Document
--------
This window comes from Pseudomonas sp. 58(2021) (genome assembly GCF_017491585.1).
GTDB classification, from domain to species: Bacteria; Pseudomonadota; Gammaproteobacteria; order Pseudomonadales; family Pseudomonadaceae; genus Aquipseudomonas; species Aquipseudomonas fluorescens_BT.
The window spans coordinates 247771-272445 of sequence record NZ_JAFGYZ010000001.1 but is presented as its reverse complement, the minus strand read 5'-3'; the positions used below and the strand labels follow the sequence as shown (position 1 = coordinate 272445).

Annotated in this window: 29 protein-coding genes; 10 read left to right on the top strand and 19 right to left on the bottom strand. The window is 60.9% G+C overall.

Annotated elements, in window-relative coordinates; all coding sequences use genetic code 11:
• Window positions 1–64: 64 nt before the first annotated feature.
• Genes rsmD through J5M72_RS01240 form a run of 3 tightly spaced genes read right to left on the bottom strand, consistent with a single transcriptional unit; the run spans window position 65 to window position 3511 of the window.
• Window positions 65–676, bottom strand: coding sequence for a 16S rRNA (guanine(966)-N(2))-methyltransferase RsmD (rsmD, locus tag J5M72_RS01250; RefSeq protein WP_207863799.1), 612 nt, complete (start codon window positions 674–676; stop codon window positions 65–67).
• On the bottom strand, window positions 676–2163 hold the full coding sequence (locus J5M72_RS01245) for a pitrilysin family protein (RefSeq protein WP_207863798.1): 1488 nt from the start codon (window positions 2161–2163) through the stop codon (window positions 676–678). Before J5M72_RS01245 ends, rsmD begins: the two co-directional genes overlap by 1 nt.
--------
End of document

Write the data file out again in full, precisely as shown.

This window comes from Pseudomonas sp. 58(2021) (genome assembly GCF_017491585.1).
GTDB classification, from domain to species: Bacteria; Pseudomonadota; Gammaproteobacteria; order Pseudomonadales; family Pseudomonadaceae; genus Aquipseudomonas; species Aquipseudomonas fluorescens_BT.
The window spans coordinates 247771-272445 of sequence record NZ_JAFGYZ010000001.1 but is presented as its reverse complement, the minus strand read 5'-3'; the positions used below and the strand labels follow the sequence as shown (position 1 = coordinate 272445).

Annotated in this window: 29 protein-coding genes; 10 read left to right on the top strand and 19 right to left on the bottom strand. The window is 60.9% G+C overall.

Annotated elements, in window-relative coordinates; all coding sequences use genetic code 11:
• Window positions 1–64: 64 nt before the first annotated feature.
• Genes rsmD through J5M72_RS01240 form a run of 3 tightly spaced genes read right to left on the bottom strand, consistent with a single transcriptional unit; the run spans window position 65 to window position 3511 of the window.
• Window positions 65–676, bottom strand: coding sequence for a 16S rRNA (guanine(966)-N(2))-methyltransferase RsmD (rsmD, locus tag J5M72_RS01250; RefSeq protein WP_207863799.1), 612 nt, complete (start codon window positions 674–676; stop codon window positions 65–67).
• On the bottom strand, window positions 676–2163 hold the full coding sequence (locus J5M72_RS01245) for a pitrilysin family protein (RefSeq protein WP_207863798.1): 1488 nt from the start codon (window positions 2161–2163) through the stop codon (window positions 676–678). Before J5M72_RS01245 ends, rsmD begins: the two co-directional genes overlap by 1 nt.